Moreover, I’ve realized that the show is not just about artmaking in general–it’s about storytelling. All three male artists are working in narrative forms (manga, film, novel), and there is an explicit part of the flashback where the beginning of Hiro’s manga career was when he realized he had to learn to put together a story from the sketches he was drawing. Good storytelling is hard and in many ways is a separate skill from being able to shoot a great shot, draw a lifelike drawing, or even writing well. These characters are still teenagers, in a stage of life when their own narratives are still in flux. For there’s no question that the stories that these writers are telling are roman a clefs for the most part, direct echoes of their own lives. Especially Chihiro’s story, with the sad and compelling symbol of the chained sheep enclosed in a circular pen. (I’m very impressed by how it lead and ended the episode and tied the theme together.) What I’m curious is whether any of them will be able to get out of the outline stage. Planning a story was, for me, the most fun part; actually producing it was often a chore, though if I made it all the way through the feeling of completion was unbeatable. But I suppose that is the fear all of us with a little creativity have: that we will never be able to produce anything worthwhile and those glorious visions locked in our heads will never escape. Chihiro must feel that pain acutely–I mean, she tried 31 times in four years to write a damn story. If that’s not a sign of a frustrated writer, I don’t know what is.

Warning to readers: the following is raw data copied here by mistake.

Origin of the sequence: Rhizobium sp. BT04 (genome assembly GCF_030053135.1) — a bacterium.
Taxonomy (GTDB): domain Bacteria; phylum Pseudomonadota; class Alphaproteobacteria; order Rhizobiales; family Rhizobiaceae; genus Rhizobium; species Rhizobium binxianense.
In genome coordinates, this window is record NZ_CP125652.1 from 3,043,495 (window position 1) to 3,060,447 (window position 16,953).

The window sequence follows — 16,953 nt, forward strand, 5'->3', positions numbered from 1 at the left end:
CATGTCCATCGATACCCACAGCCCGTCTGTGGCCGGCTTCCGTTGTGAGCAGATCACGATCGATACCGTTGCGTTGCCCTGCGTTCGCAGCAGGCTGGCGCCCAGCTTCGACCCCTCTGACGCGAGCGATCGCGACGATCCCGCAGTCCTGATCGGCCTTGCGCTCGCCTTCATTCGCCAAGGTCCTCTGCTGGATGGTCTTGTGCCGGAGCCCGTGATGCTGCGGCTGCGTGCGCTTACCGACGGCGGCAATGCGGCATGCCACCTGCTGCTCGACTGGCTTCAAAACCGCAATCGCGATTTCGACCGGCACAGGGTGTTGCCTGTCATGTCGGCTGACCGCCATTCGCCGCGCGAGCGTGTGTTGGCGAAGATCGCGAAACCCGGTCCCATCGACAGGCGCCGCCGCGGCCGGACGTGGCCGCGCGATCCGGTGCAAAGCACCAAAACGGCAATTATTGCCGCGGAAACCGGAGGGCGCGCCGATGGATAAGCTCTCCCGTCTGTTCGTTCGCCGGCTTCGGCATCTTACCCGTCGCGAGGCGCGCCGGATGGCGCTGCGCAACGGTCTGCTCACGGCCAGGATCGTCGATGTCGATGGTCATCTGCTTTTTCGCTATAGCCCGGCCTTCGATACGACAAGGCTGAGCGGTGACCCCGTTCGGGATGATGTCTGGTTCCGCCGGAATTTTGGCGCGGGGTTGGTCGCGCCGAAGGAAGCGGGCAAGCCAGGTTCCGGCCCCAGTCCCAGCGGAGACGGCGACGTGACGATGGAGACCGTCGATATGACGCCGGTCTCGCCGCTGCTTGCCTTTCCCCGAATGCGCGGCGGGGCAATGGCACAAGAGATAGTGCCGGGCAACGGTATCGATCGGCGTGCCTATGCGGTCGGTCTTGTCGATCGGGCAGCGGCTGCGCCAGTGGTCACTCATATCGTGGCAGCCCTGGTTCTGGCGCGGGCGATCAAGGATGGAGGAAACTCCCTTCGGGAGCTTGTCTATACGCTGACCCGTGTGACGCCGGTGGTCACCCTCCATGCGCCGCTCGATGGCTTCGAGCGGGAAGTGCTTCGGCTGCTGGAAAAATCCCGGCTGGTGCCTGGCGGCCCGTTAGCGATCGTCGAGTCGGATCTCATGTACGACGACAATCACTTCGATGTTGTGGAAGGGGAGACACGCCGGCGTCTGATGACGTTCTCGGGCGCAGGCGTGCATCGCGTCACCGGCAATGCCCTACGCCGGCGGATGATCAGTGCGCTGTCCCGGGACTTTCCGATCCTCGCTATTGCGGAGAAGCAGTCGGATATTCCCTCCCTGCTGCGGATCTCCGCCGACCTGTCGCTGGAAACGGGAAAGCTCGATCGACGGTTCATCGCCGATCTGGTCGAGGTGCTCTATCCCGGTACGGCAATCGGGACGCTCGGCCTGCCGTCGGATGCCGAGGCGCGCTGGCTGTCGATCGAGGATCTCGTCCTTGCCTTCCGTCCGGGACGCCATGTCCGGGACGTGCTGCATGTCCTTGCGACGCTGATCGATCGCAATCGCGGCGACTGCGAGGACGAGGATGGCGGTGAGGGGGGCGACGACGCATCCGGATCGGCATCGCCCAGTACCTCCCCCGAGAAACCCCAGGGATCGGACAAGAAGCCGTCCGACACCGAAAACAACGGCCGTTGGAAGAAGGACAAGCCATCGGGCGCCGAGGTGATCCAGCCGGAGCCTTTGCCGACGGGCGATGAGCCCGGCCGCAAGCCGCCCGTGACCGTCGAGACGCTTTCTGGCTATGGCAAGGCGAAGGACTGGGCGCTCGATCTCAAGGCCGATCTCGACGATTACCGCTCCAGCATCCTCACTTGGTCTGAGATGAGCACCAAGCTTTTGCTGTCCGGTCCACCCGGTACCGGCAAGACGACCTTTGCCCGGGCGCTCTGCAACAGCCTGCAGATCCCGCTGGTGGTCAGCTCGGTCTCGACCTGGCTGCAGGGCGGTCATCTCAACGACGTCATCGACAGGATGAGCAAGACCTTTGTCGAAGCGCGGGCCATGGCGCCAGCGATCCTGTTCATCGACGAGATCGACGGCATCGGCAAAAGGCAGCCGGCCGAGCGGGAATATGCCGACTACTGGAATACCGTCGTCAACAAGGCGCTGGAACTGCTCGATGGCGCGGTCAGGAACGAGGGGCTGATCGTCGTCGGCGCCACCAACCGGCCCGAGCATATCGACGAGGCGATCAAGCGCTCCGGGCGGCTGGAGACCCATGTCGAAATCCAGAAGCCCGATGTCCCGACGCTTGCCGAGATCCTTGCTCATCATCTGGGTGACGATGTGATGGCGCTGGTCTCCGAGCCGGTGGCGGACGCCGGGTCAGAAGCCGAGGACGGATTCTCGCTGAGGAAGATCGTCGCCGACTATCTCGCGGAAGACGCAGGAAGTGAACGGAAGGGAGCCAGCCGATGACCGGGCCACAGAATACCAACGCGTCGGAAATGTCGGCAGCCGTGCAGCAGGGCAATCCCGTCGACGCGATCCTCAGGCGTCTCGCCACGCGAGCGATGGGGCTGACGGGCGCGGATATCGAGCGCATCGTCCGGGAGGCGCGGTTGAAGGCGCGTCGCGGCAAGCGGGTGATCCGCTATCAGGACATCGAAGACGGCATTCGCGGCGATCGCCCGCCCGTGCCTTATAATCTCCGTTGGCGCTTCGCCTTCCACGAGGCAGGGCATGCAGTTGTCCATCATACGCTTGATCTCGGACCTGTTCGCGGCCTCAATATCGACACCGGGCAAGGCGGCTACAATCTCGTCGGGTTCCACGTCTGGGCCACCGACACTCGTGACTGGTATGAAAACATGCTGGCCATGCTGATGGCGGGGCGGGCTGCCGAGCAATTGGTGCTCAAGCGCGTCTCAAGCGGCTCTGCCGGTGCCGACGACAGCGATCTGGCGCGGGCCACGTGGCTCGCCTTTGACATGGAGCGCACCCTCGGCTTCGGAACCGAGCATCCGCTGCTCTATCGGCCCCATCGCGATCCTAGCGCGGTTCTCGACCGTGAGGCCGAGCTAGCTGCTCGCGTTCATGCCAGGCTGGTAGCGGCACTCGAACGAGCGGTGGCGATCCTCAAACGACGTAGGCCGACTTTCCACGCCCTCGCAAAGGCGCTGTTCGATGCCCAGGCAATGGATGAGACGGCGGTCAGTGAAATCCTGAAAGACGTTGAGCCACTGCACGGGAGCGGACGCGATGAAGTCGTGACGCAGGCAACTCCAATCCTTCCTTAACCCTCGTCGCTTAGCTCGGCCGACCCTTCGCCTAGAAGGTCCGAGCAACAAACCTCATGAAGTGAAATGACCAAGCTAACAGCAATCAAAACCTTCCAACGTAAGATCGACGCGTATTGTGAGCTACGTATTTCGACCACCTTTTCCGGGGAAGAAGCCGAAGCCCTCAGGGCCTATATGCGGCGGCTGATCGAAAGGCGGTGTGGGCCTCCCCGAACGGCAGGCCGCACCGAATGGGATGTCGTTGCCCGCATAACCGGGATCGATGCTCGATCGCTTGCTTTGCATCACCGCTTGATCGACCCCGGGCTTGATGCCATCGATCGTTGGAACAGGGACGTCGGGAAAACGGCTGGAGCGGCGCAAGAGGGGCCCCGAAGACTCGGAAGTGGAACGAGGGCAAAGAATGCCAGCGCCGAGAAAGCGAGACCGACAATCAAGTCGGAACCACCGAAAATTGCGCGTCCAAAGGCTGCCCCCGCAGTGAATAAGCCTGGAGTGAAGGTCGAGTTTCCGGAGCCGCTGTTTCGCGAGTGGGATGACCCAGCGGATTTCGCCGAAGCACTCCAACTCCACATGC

I’m curious about the nun/angel figure who appears from time to time. I’ve jokingly referred to her in my talkbacks as the voice of God; we see her hanging around near the church the first time. It’s likely this is another Shinbo-ism and a representation of conscience, as other than her there is no hint of anything fantastic or supernatural about this story at all. She always appears at a time when a character is alone and is going through a dilemma or crisis.
This is rapidly becoming the most memorable show of the current season for me. I’m now very fond of the OP song and the Shibo-esque imagery; I can’t get it out of my head. I’m also hoping that one of the hints given at the end (Kei, Kyosuke, and Hiro are all together now) means that the three of them will be collaborating on something. Thanks to Owen for showing me some additional insights into how the visuals of this episode contributed to the theme (monochrome as a way of showing a character’s limited viewpoint, etc) and for plugging my review of episode 3, which was one of the most joyous of reviews for me to write. It was like the light had finally completely gone on with regard to this show.